"Serbian ICJ plan makes sense"
Professor Tibor Varadi says Serbia’s initiative to ask the ICJ for its opinion on Kosovo’s independence makes sense.Source: Beta
“Given that recently the issue of independence and recognition and non-recognition in the cases of Kosovo, Ossetia and Abkhazia has become a hot topic, it’s hard for me, as a lawyer, not to support the idea that the highest legal instance in the world should give its opinion,“ said Varadi.
According to the professor of international law and Serbia’s representative in the dispute with Croatia before the International Court of Justice (ICJ), the question is now being asked of whether Serbia’s initiative will gain a majority in the UN General Assembly.
“The first big question is whether that question will even be posed, since a majority of the UN General Assembly needs to be in favor of it. It’s very hard to work out, because it is of course a political issue,“ said Varadi.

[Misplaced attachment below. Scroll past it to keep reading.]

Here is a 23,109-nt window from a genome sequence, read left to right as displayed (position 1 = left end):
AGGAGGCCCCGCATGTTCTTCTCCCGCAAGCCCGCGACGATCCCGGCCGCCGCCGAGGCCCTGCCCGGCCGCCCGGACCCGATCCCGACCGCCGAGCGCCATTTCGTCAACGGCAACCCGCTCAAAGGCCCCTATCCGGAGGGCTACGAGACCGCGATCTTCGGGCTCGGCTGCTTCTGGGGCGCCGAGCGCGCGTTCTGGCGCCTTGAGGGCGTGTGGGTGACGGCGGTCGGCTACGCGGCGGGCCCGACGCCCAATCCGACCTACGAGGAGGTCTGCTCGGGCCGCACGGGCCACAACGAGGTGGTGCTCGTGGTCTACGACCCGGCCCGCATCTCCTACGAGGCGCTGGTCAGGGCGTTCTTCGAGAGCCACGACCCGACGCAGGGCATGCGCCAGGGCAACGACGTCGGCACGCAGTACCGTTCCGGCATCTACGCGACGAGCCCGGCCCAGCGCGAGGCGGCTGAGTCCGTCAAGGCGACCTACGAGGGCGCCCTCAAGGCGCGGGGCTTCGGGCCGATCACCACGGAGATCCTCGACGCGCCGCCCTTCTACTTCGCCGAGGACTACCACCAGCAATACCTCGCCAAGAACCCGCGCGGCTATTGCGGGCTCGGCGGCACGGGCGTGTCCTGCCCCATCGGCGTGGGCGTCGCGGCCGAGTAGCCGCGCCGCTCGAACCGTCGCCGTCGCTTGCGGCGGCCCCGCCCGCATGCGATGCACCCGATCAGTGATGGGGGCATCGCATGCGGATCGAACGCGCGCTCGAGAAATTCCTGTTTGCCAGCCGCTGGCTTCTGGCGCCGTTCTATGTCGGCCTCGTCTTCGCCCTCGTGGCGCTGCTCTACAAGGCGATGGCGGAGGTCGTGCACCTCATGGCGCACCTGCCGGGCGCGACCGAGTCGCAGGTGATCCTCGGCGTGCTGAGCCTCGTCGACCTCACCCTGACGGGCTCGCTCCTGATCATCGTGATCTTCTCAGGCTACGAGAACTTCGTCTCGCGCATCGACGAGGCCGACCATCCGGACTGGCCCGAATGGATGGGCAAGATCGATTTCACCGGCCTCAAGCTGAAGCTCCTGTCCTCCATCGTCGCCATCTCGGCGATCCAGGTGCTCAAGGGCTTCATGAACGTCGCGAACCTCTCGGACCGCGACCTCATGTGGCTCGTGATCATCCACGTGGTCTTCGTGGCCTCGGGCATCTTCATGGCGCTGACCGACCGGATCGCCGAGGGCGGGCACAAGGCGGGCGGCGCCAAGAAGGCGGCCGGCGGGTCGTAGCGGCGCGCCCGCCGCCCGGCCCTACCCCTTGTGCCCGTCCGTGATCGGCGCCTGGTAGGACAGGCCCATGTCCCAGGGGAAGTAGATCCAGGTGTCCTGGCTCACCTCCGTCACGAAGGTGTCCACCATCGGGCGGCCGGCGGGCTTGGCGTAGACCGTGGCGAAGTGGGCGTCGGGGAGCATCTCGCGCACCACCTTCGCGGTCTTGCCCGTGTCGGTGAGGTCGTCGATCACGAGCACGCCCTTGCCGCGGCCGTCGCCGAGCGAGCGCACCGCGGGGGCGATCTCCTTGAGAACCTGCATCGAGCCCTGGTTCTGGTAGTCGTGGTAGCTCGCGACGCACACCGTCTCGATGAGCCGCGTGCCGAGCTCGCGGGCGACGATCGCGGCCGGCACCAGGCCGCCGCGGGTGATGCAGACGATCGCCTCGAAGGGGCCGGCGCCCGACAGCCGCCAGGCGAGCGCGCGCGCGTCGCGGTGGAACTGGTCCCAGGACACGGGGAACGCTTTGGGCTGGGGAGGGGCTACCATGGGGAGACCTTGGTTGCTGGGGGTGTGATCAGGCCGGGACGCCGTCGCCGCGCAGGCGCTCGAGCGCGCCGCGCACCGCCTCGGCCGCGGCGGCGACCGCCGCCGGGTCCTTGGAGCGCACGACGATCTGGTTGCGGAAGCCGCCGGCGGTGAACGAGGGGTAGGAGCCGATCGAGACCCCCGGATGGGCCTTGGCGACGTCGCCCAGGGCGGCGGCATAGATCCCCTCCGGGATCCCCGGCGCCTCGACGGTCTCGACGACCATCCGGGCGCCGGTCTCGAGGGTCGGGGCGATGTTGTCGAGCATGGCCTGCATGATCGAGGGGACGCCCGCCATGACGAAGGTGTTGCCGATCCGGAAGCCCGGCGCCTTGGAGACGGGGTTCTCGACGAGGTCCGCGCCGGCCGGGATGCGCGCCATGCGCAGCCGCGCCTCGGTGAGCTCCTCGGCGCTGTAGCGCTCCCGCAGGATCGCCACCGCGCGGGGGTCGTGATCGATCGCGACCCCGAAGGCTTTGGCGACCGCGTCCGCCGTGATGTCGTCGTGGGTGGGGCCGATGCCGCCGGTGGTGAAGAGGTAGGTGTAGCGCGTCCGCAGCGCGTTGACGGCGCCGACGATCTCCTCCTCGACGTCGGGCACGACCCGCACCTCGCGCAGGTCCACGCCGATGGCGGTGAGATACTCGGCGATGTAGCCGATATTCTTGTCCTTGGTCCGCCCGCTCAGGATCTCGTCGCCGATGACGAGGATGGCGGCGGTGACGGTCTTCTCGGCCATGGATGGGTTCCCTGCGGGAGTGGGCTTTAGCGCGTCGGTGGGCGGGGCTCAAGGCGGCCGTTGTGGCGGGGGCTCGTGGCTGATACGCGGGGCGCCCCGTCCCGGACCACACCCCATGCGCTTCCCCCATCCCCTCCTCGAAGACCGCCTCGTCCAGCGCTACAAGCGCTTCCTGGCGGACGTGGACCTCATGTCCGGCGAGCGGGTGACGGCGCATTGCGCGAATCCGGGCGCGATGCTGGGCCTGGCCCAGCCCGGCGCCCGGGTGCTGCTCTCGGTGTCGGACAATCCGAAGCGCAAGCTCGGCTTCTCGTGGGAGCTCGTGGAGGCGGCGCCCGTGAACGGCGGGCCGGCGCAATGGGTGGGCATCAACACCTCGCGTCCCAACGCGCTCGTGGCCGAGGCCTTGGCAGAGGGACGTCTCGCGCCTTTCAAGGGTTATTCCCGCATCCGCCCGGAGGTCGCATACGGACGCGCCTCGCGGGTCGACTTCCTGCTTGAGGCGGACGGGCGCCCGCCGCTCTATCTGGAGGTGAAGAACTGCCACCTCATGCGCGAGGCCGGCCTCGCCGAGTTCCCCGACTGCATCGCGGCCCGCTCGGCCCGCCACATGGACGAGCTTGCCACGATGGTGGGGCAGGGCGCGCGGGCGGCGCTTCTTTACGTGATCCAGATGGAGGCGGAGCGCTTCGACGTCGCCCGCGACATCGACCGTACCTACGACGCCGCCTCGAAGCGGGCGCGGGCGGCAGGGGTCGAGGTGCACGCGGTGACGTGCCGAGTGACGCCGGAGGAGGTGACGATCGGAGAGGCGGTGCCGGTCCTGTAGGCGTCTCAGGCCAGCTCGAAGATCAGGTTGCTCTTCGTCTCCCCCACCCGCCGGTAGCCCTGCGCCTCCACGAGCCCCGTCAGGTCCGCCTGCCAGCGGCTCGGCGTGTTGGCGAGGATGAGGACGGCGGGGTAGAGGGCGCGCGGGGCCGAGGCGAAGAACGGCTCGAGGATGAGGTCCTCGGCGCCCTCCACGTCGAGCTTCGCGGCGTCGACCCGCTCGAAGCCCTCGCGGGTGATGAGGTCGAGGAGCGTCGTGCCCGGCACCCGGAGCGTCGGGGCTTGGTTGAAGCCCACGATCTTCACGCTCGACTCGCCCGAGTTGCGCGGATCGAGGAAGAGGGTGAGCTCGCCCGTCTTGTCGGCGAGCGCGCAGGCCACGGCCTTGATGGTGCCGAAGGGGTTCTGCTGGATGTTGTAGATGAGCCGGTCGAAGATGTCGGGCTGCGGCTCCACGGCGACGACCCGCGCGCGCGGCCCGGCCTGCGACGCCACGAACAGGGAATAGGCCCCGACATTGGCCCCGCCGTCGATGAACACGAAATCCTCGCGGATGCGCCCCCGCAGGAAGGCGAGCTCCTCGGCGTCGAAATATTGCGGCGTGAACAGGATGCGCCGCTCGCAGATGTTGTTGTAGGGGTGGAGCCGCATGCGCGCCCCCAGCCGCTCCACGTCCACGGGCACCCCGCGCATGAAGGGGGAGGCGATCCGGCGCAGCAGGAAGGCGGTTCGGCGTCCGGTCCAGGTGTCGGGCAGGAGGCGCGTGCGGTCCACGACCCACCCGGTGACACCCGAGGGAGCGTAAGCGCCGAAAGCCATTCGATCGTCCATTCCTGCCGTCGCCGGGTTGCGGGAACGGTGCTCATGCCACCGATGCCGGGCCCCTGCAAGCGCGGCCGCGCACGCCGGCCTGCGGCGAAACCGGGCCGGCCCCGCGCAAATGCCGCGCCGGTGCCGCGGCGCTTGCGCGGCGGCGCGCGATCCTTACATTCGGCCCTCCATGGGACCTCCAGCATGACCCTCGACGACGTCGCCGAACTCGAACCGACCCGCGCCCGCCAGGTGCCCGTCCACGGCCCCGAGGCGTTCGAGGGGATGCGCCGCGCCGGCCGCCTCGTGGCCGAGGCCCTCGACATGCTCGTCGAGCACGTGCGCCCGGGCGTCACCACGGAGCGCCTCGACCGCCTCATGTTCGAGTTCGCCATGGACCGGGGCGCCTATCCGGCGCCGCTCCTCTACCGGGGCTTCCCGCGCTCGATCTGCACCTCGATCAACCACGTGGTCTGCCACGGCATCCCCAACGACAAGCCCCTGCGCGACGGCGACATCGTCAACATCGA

The lawyer surmised that Serbia’s initiative merited urgent procedure before the ICJ.
“The General Assembly itself can call for urgent procedure. There would be grounds for that, as there is good reason for this question to be taken from this very sensitive political controversy into calmer political waters,“ he explained.
According to Varadi, if the case is urgent, then the ICJ’s consultative ruling could be given within a year of submission of the motion, otherwise the whole procedure would take a minimum of two years.
The lawyer said that any Georgian case against Russia at the ICJ would have minimal chances of success.
“It’s hard to qualify what’s happened there, on either side, as genocide. I don’t think it would correspond with the facts. Regardless of whether Russia qualifies it as genocide, or Georgia,“ he said.
Varadi said that it was unlikely the Georgia-Russia dispute would even reach the ICJ’s agenda.